News Release from the Australian Wine Research Institute, Adelaide, 8 October 2008:
In a world first, scientists at The Australian Wine Research Institute have cracked the genetic code of a wine yeast.
The breakthrough paves the way for development of improved wine yeast – a key ingredient in winemaking.
“Availability of improved wine yeast will put winemakers in a stronger position to control fermentation and develop wines with the right quality, character and flavour” said Dr Anthony Borneman, a Senior Research Scientist at the AWRI.
“We’ve laid important groundwork for further sequencing and comparative analysis of other wine yeast strains.”
“We have made a significant breakthrough in understanding wine yeast,” said Dr Paul Chambers, Research Manager of AWRI’s Biosciences team. "We will soon know where to look to find out why some wine yeasts can be troublesome and we will be better placed to improve and tailor them for production of particular wines for target markets.”
Using the latest technologies available through the Australian Genome Research Facility, the AWRI’s sequencing project took about six months to complete. This is quite amazing in light of the fact that just over ten years ago, the first yeast strain to be sequenced took 70 laboratories, 10 years and cost millions of dollars.
“Today, we are unlocking the potential of yeast for winemakers, using genes to our advantage, without resorting to genetic engineering,” said AWRI Managing Director, Professor Sakkie Pretorius.
“By understanding the biology of yeast and the chemistry of wine we can use science to give the Australian wine sector an opportunity to innovate and maximise its market potential.”
NEWS RELEASE ENDS
PHILIP WHITE: I asked Prof Pretorius how he could explain the difference between “sequencing a genome” and “genetic engineering”. Here’s his response:
SAKKI PRETORIUS: “Sequencing a genome is different to genetic engineering because it does not require the alteration of DNA in a living organism. In genome sequencing we simply extract genetic material (DNA) from an organism and analyse it – we do not return any of this DNA back into an organism, so nothing is engineered (ie nothing is reconstructed). It is a bit like taking a biopsy from someone for medical analysis; tissue (e.g. blood) is removed and analysed in the laboratory, and never returned to the body it was removed from (or any other body, for that matter). Nothing is engineered or altered in the process.”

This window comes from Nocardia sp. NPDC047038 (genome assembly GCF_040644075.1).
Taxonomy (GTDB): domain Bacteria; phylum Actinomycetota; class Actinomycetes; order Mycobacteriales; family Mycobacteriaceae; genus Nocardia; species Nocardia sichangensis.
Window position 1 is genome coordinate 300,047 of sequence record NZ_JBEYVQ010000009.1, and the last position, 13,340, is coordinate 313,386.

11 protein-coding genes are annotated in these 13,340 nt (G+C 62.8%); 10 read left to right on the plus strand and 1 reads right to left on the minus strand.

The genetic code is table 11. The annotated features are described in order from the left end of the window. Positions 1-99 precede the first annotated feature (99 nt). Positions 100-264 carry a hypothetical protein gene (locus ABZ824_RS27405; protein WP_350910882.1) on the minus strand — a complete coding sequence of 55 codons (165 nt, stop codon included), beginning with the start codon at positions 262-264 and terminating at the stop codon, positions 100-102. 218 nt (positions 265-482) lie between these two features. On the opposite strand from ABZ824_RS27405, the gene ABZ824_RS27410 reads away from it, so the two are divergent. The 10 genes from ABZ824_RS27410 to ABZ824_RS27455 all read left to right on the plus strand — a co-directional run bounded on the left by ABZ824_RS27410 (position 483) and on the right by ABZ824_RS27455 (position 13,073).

PW: When will winemakers be able to purchase proven yeasts which have resulted from your discoveries?
SP: “Wine yeast strains that make less hydrogen sulfide (a chemical compound that sometimes forms during yeast fermentation and makes wine smell cabbage-like) have been commercialised. Non-genetic engineering strategies have been used during the past year to develop novel yeast strains with the ability to ferment robustly while producing minimal or undetectable quantities of hydrogen sulfide. Two of these strains have been commercialised under the names Maurivin Distinction® and Maurivin Platinum®.
“Research into the benefits of co-inoculation strategies has contributed to development of commercialised blended yeast products: Anchor Alchemy I® and Anchor Alchemy II®. Fermentation trails with mixtures of specially-selected yeast strains confirmed that wines resulting from co-inoculation are different, in chemical composition and sensorial attributes, from wines generated using single yeast strains or wines produced by post-fermentation blending. Preliminary consumer trials demonstrated a preference for Sauvignon Blanc that was made using co-inoculation, compared to the single strains by themselves.”
Short cv of Professor Sakkie Pretorius
Sakkie Pretorius graduated from the University of the Orange Free State (South Africa) and obtained his PhD in Molecular Microbiology under the supervision of Prof Julius Marmur from the Albert Einstein College of Medicine in New York in 1986. Previously, he was the founding Director of the Institute for Wine Biotechnology at the University of Stellenbosch in South Africa. Currently, he is the Managing Director of The Australian Wine Research Institute in Adelaide. He is also an Affiliate Professor at the University of Stellenbosch and the University of Adelaide.
The main focus of Sakkie's research has been on Wine Microbiology and Biotechnology. He has published more than 200 research papers and book chapters, and delivered more than 500 lectures at conferences and research seminars. His viewpoint is that wine research should be directed toward increasing fundamental understanding in a context responsive to the applied needs of producers and consumers at levels of both problem selection and experimental design. Therefore, he believes that wine research inspired by both the quest for understanding the fundamentals and by considerations of future use, promises to be the most powerful dynamo of technological progress that would support the cost-effective production of wine with minimised resource inputs, improved product quality, increased health benefits and low environmental impact.
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